Quote of the Day:

“[Oren Cass’s] core principle–a culture of respect for work of all kinds–can help close the gap dividing the two Americas …."

– William A. Galston, The Brookings Institution

So many well-intended public policies and currently proposed policies seem to amount to a war on work and a devaluing of the dignity of work.

Jason Willick has a terrific piece on this topic today in the Wall Street Journal. Willick relies on Oren Cass' new book “The Once and Future Worker: A Vision for the Renewal of Work in America."  Cass was a policy adviser to presidential candidate Mitt Romney.

Willick develops the theme of how injurious it is not to work:

Karl Marx speculated that workers with leisure time would “hunt in the morning, fish in the afternoon, rear cattle in the evening, criticise after dinner.” He was wrong.

People out of the labor force—especially men—are more likely to be “sleeping and watching TV” than hunting or fishing, Mr. Cass says. Unemployment, more than any of life’s other rough patches, leads to unhappiness and family breakdown.

People want to “know what our obligations are, and feel that we’re fulfilling them,” he adds. When this foundation of society starts to crumble, political upheaval tends to follow.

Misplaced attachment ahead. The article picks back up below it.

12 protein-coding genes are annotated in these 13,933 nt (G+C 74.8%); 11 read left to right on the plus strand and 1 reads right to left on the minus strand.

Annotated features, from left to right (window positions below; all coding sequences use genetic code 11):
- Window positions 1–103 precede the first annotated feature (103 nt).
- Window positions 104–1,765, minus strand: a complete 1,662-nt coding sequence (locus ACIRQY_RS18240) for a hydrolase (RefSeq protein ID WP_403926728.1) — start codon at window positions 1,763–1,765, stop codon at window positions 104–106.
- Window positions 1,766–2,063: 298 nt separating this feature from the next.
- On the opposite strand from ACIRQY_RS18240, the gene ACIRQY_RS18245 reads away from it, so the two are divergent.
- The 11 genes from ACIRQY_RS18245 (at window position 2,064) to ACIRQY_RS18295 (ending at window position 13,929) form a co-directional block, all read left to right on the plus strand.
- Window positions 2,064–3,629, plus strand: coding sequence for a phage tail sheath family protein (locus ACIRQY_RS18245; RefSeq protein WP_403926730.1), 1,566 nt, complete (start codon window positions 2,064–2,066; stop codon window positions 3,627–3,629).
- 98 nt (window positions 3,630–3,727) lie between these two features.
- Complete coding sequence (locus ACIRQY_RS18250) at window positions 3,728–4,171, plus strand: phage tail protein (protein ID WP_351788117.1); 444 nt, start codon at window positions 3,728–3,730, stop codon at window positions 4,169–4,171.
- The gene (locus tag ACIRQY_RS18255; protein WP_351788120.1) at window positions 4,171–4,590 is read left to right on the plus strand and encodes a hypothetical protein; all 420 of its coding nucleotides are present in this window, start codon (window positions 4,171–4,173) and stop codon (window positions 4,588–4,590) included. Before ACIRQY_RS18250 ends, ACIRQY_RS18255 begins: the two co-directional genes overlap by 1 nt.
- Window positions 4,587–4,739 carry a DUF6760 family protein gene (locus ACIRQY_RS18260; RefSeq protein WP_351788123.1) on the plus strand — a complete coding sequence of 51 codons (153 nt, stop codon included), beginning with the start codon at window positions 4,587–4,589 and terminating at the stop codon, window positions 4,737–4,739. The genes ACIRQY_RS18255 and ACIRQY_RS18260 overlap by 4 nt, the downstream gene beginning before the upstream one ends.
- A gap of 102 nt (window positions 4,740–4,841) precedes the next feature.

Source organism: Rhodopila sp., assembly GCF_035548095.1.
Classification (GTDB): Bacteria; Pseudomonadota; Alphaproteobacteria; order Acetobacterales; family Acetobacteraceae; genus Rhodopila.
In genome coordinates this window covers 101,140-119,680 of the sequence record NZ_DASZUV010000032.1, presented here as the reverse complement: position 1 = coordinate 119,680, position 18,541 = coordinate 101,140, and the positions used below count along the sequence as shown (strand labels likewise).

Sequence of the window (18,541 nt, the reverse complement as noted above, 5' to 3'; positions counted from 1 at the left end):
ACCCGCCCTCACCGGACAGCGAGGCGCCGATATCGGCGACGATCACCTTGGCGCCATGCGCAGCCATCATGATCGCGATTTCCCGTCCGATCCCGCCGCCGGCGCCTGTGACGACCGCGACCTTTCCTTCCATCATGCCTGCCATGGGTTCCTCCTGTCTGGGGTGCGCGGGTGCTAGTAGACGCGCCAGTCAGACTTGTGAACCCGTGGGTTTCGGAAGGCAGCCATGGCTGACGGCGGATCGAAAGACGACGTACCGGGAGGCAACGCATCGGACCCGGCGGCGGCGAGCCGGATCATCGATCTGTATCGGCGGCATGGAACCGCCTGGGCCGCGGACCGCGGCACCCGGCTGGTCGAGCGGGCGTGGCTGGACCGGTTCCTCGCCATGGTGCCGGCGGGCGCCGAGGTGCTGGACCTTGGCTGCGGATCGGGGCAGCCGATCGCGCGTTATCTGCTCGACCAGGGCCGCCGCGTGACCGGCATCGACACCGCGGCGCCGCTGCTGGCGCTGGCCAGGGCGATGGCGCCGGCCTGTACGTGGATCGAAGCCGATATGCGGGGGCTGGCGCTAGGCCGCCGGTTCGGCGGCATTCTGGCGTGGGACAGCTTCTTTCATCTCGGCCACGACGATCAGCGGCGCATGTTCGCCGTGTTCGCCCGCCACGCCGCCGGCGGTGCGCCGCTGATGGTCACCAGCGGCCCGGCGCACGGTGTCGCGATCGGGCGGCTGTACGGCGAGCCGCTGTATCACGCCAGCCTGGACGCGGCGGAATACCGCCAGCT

Those who pin Mr. Trump’s victory on “economic anxiety” often advocate directing more government spending to people the economy has left behind. But, says Mr. Cass, the “further down the income ladder you go, generally speaking, the less enthusiasm there is for redistribution as a solution.

"People will tell you they want to work.” He adds: “It’s when you get to the top of the income distribution that you find a whole lot of people are basically like, ‘Why can’t I just write a check?’ ”

My bolding. It seems that the ordinary American intuitively prefers the dignity of work over the "just write a check" approach. They know that meaningful participation in the workforce enhances their lives, even if the elites just want society to write a check.

The Universal Basic Income (UBI), now very much in vogue among the cognoscenti, is the ultimate form of just writing a check, regardless of how this would affect the recipients.

Other policies espoused by the rich that harm those who want to work but may be having a hard time finding jobs are draconian environmental policies, which are "the result of a cost-benefit analysis that discounts the interests of workers."

Elites like to tell us that automation (which ultimately can lead to new kinds of jobs) and an economy built on knowledge and service reduce the need for manufactured items. Cass and Willick refute this notion, arguing that there will always be a need for physical objects, whether for health care or cars and houses that the affluent buy.

This article is well worth reading.

The dignity of work is an issue near and dear to my heart (here and here).